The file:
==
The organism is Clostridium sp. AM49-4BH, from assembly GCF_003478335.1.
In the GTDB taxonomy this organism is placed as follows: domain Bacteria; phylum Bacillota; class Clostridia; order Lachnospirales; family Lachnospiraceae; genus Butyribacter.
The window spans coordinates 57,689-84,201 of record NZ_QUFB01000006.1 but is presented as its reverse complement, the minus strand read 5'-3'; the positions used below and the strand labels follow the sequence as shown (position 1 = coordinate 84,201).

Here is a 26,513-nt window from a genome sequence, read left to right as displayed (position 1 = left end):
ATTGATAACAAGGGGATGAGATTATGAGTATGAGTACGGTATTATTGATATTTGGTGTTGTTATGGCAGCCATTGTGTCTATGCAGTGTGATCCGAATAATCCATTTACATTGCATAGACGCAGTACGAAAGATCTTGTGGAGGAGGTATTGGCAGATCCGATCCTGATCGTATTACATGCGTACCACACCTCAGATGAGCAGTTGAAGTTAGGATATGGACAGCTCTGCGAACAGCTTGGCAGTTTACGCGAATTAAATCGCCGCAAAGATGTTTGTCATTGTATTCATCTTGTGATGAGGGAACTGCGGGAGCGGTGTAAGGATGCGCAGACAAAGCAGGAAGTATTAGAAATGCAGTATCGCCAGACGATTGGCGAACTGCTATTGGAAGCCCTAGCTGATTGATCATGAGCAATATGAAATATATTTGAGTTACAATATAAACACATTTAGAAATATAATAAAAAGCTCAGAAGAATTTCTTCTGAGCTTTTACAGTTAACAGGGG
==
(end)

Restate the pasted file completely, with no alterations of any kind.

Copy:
The organism is Clostridium sp. AM49-4BH, from assembly GCF_003478335.1.
In the GTDB taxonomy this organism is placed as follows: domain Bacteria; phylum Bacillota; class Clostridia; order Lachnospirales; family Lachnospiraceae; genus Butyribacter.
The window spans coordinates 57,689-84,201 of record NZ_QUFB01000006.1 but is presented as its reverse complement, the minus strand read 5'-3'; the positions used below and the strand labels follow the sequence as shown (position 1 = coordinate 84,201).

Here is a 26,513-nt window from a genome sequence, read left to right as displayed (position 1 = left end):
ATTGATAACAAGGGGATGAGATTATGAGTATGAGTACGGTATTATTGATATTTGGTGTTGTTATGGCAGCCATTGTGTCTATGCAGTGTGATCCGAATAATCCATTTACATTGCATAGACGCAGTACGAAAGATCTTGTGGAGGAGGTATTGGCAGATCCGATCCTGATCGTATTACATGCGTACCACACCTCAGATGAGCAGTTGAAGTTAGGATATGGACAGCTCTGCGAACAGCTTGGCAGTTTACGCGAATTAAATCGCCGCAAAGATGTTTGTCATTGTATTCATCTTGTGATGAGGGAACTGCGGGAGCGGTGTAAGGATGCGCAGACAAAGCAGGAAGTATTAGAAATGCAGTATCGCCAGACGATTGGCGAACTGCTATTGGAAGCCCTAGCTGATTGATCATGAGCAATATGAAATATATTTGAGTTACAATATAAACACATTTAGAAATATAATAAAAAGCTCAGAAGAATTTCTTCTGAGCTTTTACAGTTAACAGGGG